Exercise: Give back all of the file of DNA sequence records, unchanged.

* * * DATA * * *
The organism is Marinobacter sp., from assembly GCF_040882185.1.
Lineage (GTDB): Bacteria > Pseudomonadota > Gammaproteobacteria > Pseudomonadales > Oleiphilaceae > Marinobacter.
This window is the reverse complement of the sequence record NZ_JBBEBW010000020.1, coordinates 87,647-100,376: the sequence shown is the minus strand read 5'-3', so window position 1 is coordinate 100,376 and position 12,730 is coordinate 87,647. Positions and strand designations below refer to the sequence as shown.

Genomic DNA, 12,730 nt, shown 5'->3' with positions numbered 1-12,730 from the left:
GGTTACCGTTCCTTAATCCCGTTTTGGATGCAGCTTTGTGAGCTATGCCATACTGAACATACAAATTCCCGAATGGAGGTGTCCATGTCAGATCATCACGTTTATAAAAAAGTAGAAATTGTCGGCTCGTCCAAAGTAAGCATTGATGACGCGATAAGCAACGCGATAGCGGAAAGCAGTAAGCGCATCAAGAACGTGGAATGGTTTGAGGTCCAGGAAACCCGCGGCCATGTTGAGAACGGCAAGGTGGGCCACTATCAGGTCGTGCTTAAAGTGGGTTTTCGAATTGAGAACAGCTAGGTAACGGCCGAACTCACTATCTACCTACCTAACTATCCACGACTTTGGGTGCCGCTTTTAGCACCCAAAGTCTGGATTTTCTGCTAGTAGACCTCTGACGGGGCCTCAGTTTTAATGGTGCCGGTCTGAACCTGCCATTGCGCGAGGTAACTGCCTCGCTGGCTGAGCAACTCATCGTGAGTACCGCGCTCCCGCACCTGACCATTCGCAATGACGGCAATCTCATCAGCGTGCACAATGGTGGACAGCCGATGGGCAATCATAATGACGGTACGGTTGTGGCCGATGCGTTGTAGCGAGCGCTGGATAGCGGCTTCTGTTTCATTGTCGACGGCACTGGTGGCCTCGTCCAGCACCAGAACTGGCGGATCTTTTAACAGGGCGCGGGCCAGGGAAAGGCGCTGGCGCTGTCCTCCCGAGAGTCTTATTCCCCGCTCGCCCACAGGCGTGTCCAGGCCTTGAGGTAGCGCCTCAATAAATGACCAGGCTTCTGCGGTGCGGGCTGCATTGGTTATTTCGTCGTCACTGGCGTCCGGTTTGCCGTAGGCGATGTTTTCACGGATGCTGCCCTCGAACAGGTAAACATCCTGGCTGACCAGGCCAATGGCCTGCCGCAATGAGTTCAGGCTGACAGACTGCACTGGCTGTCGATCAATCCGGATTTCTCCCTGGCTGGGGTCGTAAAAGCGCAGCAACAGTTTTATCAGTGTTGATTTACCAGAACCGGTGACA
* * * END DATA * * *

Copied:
The organism is Marinobacter sp., from assembly GCF_040882185.1.
Lineage (GTDB): Bacteria > Pseudomonadota > Gammaproteobacteria > Pseudomonadales > Oleiphilaceae > Marinobacter.
This window is the reverse complement of the sequence record NZ_JBBEBW010000020.1, coordinates 87,647-100,376: the sequence shown is the minus strand read 5'-3', so window position 1 is coordinate 100,376 and position 12,730 is coordinate 87,647. Positions and strand designations below refer to the sequence as shown.

Genomic DNA, 12,730 nt, shown 5'->3' with positions numbered 1-12,730 from the left:
GGTTACCGTTCCTTAATCCCGTTTTGGATGCAGCTTTGTGAGCTATGCCATACTGAACATACAAATTCCCGAATGGAGGTGTCCATGTCAGATCATCACGTTTATAAAAAAGTAGAAATTGTCGGCTCGTCCAAAGTAAGCATTGATGACGCGATAAGCAACGCGATAGCGGAAAGCAGTAAGCGCATCAAGAACGTGGAATGGTTTGAGGTCCAGGAAACCCGCGGCCATGTTGAGAACGGCAAGGTGGGCCACTATCAGGTCGTGCTTAAAGTGGGTTTTCGAATTGAGAACAGCTAGGTAACGGCCGAACTCACTATCTACCTACCTAACTATCCACGACTTTGGGTGCCGCTTTTAGCACCCAAAGTCTGGATTTTCTGCTAGTAGACCTCTGACGGGGCCTCAGTTTTAATGGTGCCGGTCTGAACCTGCCATTGCGCGAGGTAACTGCCTCGCTGGCTGAGCAACTCATCGTGAGTACCGCGCTCCCGCACCTGACCATTCGCAATGACGGCAATCTCATCAGCGTGCACAATGGTGGACAGCCGATGGGCAATCATAATGACGGTACGGTTGTGGCCGATGCGTTGTAGCGAGCGCTGGATAGCGGCTTCTGTTTCATTGTCGACGGCACTGGTGGCCTCGTCCAGCACCAGAACTGGCGGATCTTTTAACAGGGCGCGGGCCAGGGAAAGGCGCTGGCGCTGTCCTCCCGAGAGTCTTATTCCCCGCTCGCCCACAGGCGTGTCCAGGCCTTGAGGTAGCGCCTCAATAAATGACCAGGCTTCTGCGGTGCGGGCTGCATTGGTTATTTCGTCGTCACTGGCGTCCGGTTTGCCGTAGGCGATGTTTTCACGGATGCTGCCCTCGAACAGGTAAACATCCTGGCTGACCAGGCCAATGGCCTGCCGCAATGAGTTCAGGCTGACAGACTGCACTGGCTGTCGATCAATCCGGATTTCTCCCTGGCTGGGGTCGTAAAAGCGCAGCAACAGTTTTATCAGTGTTGATTTACCAGAACCGGTGACA